To this can be added numerous other long-term ‘markers’, measurable or visible, of the Anthropocene: for example, the artificial radioactive elements that have entered the world since 1945 as a result of atomic bomb explosions and the use of nuclear power; the vast amount of dumped plastic that could wrap the whole world once over in plastic film; and the millions of various synthetic chemicals that have spread and accumulated around the earth’s system. Radio nuclides and plastic are at present considered the clearest measurable signal as to why the official dawn of the Anthropocene should probably be dated at 1945.
Measured by this hard evidence, the Anthropocene sounds like something that should in fact be combated. As a summation of all our environmental problems it rather resembles a terrifying vision. Or does it, even worse, legitimise yet more destruction of the environment? Critics assert that the word ‘Anthropocene’ sounds like ‘Anthropocentrism’. Is that perhaps supposed to be the idea of the Anthoropocene: that earth belongs to mankind, that he has the right to submit it to his technology and capitalistic logic, to exploit and rebuild it according to his needs, and to make subjects of animals, plants and living spaces, not only in a metaphorical but a real sense, right down to the very last corner? So that if something goes wrong, he can react to it with such large-scale technology as genetic engineering and artificial cooling gases? Or, given that anthropos, that the human being as such is named as the responsible party, should one then blur the fact that massive differences exist in terms of blame for planetary problems between a small farmer in India and the CEO of an oil conglomerate?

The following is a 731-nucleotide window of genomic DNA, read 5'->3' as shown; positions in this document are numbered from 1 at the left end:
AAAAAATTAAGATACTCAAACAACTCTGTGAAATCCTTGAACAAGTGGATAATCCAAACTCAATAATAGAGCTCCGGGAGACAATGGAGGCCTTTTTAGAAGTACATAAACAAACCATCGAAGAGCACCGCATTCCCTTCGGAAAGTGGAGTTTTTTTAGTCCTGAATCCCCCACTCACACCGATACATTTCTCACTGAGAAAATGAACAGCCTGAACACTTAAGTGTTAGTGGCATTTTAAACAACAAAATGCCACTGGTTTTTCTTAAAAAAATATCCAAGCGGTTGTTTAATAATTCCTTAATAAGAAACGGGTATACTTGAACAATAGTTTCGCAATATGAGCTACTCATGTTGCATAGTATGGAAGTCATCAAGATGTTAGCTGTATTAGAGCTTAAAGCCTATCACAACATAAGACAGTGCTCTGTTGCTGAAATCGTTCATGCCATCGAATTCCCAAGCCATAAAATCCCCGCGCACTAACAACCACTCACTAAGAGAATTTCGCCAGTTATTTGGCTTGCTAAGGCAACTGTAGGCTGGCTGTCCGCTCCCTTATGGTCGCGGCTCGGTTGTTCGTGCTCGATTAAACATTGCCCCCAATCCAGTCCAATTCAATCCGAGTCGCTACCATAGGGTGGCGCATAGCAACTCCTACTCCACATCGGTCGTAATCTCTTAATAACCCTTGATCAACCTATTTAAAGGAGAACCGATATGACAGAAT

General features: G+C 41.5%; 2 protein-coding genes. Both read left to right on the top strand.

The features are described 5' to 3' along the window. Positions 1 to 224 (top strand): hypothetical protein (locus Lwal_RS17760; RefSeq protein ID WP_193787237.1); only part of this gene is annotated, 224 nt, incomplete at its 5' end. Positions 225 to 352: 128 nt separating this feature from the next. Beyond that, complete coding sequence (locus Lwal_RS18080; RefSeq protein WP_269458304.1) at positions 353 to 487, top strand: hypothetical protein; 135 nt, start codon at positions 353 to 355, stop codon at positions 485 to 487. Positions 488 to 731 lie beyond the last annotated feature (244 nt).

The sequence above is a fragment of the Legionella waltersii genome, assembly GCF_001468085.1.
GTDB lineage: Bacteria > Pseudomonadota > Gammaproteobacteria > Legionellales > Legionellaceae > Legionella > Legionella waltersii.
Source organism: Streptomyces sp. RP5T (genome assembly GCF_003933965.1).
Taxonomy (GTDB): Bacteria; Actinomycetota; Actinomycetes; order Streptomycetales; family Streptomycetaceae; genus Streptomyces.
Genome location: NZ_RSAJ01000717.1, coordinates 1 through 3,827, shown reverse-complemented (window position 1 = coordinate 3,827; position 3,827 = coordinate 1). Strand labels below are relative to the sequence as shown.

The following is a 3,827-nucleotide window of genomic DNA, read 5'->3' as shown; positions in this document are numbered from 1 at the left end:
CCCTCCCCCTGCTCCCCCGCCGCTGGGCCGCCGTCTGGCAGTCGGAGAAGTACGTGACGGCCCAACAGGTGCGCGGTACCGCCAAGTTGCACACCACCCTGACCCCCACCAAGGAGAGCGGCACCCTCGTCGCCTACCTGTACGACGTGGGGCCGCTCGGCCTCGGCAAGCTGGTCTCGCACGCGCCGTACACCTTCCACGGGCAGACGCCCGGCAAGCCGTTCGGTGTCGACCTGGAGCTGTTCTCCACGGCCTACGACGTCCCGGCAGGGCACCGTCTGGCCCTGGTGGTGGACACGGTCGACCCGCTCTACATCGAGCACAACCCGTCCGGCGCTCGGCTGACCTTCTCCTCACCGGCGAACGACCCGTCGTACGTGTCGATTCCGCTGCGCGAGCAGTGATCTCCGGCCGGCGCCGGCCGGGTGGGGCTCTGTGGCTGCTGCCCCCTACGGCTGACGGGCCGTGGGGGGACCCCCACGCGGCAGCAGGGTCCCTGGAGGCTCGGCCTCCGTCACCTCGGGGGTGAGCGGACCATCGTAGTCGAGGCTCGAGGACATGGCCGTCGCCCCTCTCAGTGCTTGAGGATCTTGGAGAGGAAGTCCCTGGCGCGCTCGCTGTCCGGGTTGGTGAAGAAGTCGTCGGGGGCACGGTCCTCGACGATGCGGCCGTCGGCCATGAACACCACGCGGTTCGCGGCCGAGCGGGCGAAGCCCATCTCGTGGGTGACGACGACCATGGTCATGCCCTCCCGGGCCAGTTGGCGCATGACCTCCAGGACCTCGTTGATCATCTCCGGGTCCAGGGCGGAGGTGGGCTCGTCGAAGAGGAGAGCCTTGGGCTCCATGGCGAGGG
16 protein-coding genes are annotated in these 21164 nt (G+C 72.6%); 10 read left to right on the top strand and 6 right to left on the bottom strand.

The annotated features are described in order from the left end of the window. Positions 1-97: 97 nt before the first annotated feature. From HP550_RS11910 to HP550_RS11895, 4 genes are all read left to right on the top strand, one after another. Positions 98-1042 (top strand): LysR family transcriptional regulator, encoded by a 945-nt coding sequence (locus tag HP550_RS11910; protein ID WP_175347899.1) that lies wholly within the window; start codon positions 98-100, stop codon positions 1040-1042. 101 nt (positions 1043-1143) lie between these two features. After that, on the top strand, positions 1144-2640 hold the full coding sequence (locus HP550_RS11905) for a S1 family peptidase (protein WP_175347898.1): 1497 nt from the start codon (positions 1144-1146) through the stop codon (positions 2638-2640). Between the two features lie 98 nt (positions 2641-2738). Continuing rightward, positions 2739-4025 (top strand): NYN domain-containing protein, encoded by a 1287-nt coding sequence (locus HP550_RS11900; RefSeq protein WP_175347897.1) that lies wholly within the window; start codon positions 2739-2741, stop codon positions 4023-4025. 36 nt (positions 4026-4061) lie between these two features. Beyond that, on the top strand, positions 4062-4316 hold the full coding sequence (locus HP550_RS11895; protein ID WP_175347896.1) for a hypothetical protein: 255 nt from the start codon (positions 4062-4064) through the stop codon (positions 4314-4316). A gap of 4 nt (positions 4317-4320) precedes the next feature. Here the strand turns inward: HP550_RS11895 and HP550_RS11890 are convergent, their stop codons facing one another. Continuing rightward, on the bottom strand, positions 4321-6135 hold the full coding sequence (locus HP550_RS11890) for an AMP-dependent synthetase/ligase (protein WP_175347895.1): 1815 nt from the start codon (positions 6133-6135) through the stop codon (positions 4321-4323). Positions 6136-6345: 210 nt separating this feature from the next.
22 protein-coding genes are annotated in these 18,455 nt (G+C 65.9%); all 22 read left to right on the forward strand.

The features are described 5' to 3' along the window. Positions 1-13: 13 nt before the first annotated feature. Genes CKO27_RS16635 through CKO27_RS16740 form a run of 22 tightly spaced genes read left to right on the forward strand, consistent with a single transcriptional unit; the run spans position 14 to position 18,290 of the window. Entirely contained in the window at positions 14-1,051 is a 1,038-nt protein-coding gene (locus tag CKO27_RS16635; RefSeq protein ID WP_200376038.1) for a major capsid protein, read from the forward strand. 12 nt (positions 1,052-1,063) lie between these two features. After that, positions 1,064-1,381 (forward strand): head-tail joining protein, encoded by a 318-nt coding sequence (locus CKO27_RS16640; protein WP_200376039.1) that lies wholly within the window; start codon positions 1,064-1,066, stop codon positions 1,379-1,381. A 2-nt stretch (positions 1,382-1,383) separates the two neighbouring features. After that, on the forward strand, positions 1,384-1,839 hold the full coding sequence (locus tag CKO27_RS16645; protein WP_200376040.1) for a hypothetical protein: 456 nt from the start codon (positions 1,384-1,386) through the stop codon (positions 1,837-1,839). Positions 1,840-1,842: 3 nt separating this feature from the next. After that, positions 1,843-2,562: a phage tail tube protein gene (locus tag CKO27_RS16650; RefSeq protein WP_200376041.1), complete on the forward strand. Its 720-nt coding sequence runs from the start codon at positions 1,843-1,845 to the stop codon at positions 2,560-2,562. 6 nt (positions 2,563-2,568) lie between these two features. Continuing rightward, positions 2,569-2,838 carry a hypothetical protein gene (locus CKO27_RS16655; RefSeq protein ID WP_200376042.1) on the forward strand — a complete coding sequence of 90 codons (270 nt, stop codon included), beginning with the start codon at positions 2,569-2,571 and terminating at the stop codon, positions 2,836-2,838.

Such negative readings crop up repeatedly in the current debate – and I too consider it very important critically to examine, to sound out a word that in future could be given world-wide validity. Yet there are many other ways of reading it, some with very much a positive message to them.